MING DYNASTY 1368 – 1644 Ming Bronze

A Ming Dynasty Bronze of Guanyin on the Lotus Throne Holding an Alms Bowl. The Figure has Some, Almost Certainly Latter, Cold Painting.

The top of Guanyin's crown has been bent back and then broken off, it has been crudely restuck and is still bent and is out of shape.
Height : 18.8 cm (7 1/2 inches).
Dr Hobart c.1920. The previous owner let me know the family history of this Chinese bronze "Dr Hobart, who was a missionary in China urged the Chinese people to throw away their family idols when they converted to Christianity. He sent some of these as gifts to Americans. This is when my family, who were Methodist ministers, received this piece. He considered it to be well over 100 years old when he sent it in 1920."
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Guanyin :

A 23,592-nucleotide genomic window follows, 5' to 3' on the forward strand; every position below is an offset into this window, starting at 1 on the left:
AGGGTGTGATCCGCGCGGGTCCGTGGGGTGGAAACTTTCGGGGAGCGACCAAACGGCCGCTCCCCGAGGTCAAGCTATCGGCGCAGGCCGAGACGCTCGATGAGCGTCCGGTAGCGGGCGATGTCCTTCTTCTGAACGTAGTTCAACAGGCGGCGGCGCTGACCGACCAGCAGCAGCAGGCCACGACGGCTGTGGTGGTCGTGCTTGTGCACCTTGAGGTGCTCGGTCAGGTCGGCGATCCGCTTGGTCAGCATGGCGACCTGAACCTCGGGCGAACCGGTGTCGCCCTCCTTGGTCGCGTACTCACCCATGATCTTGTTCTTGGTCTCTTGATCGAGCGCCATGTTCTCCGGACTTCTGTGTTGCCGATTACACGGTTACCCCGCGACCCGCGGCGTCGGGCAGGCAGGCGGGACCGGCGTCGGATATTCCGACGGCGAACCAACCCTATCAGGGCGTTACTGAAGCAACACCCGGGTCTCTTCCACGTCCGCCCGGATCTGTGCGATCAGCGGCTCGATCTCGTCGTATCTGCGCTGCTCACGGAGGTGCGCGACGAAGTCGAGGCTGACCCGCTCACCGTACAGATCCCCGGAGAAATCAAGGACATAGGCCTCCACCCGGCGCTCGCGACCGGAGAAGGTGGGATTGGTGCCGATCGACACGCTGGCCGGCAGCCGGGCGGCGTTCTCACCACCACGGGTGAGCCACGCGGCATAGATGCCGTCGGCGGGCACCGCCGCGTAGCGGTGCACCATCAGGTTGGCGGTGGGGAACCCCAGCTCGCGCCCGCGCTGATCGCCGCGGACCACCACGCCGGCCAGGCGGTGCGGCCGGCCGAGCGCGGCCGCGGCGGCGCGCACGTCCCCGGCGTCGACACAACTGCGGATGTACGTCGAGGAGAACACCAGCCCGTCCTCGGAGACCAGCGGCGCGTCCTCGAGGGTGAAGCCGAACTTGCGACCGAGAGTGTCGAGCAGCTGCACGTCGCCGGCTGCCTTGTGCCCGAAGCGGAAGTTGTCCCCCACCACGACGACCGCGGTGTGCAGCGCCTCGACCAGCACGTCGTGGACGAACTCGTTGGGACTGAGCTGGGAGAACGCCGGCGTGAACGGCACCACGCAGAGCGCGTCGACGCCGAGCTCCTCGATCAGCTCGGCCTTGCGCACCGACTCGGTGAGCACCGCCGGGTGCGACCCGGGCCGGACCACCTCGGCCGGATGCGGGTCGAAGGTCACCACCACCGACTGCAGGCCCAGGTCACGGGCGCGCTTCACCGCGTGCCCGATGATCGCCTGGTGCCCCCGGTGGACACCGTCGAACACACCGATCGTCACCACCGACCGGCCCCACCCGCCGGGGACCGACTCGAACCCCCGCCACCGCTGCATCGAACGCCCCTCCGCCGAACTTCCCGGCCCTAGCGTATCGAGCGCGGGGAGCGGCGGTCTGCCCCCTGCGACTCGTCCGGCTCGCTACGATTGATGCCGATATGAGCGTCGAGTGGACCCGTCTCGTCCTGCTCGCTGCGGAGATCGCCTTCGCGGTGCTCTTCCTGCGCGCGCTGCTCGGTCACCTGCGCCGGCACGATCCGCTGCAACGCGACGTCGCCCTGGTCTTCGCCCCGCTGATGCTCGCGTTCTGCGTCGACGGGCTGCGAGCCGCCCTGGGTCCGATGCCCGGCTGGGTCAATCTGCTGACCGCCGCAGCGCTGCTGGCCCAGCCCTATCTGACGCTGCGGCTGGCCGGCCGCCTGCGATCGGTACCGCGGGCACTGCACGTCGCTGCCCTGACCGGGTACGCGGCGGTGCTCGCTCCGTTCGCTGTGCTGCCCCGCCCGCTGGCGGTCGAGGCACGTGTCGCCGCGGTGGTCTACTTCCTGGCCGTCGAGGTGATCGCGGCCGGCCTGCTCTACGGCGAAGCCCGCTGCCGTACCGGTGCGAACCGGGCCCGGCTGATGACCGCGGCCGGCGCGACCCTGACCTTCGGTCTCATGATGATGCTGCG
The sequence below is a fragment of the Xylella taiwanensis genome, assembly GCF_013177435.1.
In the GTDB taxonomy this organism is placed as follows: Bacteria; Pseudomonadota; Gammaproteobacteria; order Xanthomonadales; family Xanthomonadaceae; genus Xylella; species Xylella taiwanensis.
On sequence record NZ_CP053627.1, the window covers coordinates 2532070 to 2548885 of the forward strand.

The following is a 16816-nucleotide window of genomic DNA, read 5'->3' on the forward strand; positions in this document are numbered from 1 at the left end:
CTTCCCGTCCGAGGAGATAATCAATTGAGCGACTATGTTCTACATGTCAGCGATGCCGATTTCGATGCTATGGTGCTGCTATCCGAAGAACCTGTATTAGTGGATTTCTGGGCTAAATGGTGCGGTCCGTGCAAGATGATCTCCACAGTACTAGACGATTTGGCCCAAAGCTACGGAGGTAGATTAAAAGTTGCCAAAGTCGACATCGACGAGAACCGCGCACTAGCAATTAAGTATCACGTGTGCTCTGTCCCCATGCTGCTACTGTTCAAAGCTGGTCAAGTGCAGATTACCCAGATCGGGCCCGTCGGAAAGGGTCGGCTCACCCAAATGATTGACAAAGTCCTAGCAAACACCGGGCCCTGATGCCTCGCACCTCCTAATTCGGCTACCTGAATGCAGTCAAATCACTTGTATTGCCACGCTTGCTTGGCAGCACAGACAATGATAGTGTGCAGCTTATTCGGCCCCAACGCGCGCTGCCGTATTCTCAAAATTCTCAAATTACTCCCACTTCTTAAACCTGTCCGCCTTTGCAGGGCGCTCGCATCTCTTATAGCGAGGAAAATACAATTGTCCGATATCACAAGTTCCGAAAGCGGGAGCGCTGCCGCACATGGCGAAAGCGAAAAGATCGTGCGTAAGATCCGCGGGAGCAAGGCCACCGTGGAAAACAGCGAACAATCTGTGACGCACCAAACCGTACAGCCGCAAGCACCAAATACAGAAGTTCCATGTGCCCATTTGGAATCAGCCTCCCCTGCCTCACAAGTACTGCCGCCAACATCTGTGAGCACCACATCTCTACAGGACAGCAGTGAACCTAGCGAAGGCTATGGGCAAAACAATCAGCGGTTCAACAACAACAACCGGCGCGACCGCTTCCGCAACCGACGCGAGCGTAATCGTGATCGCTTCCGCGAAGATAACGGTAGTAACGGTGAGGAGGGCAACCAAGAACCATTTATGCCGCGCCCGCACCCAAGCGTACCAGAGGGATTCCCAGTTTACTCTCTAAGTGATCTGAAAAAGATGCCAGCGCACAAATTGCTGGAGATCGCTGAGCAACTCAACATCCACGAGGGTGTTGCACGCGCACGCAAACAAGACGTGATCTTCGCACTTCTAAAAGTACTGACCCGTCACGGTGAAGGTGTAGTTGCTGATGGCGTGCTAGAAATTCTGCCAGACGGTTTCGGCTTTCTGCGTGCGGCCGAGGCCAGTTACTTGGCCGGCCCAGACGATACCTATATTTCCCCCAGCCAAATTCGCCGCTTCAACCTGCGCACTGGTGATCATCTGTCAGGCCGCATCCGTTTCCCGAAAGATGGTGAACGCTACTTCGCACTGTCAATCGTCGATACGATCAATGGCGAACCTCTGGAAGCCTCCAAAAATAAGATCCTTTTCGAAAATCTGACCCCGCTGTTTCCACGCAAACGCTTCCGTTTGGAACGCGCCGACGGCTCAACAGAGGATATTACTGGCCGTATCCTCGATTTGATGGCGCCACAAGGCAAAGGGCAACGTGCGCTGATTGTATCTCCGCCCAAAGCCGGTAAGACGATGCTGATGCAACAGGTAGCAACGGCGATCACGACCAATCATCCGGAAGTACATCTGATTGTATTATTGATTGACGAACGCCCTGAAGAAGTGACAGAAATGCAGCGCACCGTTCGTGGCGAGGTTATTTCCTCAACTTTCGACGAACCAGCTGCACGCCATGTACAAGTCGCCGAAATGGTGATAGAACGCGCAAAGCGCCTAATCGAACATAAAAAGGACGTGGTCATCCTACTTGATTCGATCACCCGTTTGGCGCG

Guanyin is actually the shorter form of the name Guan shi yin, which means β€œone who observes the voices of the world.” True to her name, Guanyin listens to and understands the worries that plague man`s existence. Because of her mercy and generosity, Guanyin is the most-loved of China`s divinities. the one people turn to for assistance in their everyday lives. Guanyin is specially venerated by those who are hoping to have children or those who are about to set out for sea. Guanyin is usually portrayed wearing a white cape. In her right hand, she holds a dish that has holy water and on her left hand, she carries a willow branch. On her head is a crown in the style of the Amitabha-buddha. She is usually depicted riding on a dragon across the sea or on the back of a tiger; often, she is shown meditating in a seated position. Guanyin has been given the same qualities as the Virgin Mary of Catholic theology, which is why she is sometimes portrayed holding a child in her arms. While the worship of Guanyin in could be traced historically from India, she is the star of countless legends and folk tales in China. One of the most famous versions tells of the unselfish young princess, Miao Shan. In the story, Miao Shan was being forced to marry a rich man she didn`t love. She rebelled against her father, putting up as many barriers to the marriage as possible, even saying that she would rather enter the nunnery than get married. Miao Shan underwent a lot of challenges, but she managed to overcome all of them. The point being that Miao Shan had a generous and unselfish heart. Because of her virtue, she was going to be taken straight to the land of the immortals, but at the moment when she was about to step into paradise, Miao Shan turned to look at the earth one last time. Upon hearing the cries and complaints of men, she decided to stay on earth to help and console those who are suffering. Miao Shan is believed to have turned into Guanyin, the goddess of mercy. Guanyin`s home on earth was the Putuo mountains, located on an island on China`s eastern coast to the south of Shanghai. In China, Putuo-shan is one of the most sacred places in Buddhism and the temple dedicated to Guanyin on the mountain is one of the most important pilgrimage site for Buddhists and non-Buddhists alike. The Chinese believe that gods and saints exist in our world and everyday life. They turn to Guanyin when needed, and they strongly believe that all it takes to secure her aid is to mention her name --- for, without a doubt, Guanyin is listening and will come to your aid in no time. Guanyin`s birth is celebrated on the 19th day of February, and her enlightenment is celebrated on the 19th of September. On those days, the pilgrims flock to Putuo mountain. Guanyin is so popular in the whole of Asia that, as an example of how well everyday life can merge with holiness in the East, electronics giant Canon has taken Guanyin as its Japanese name.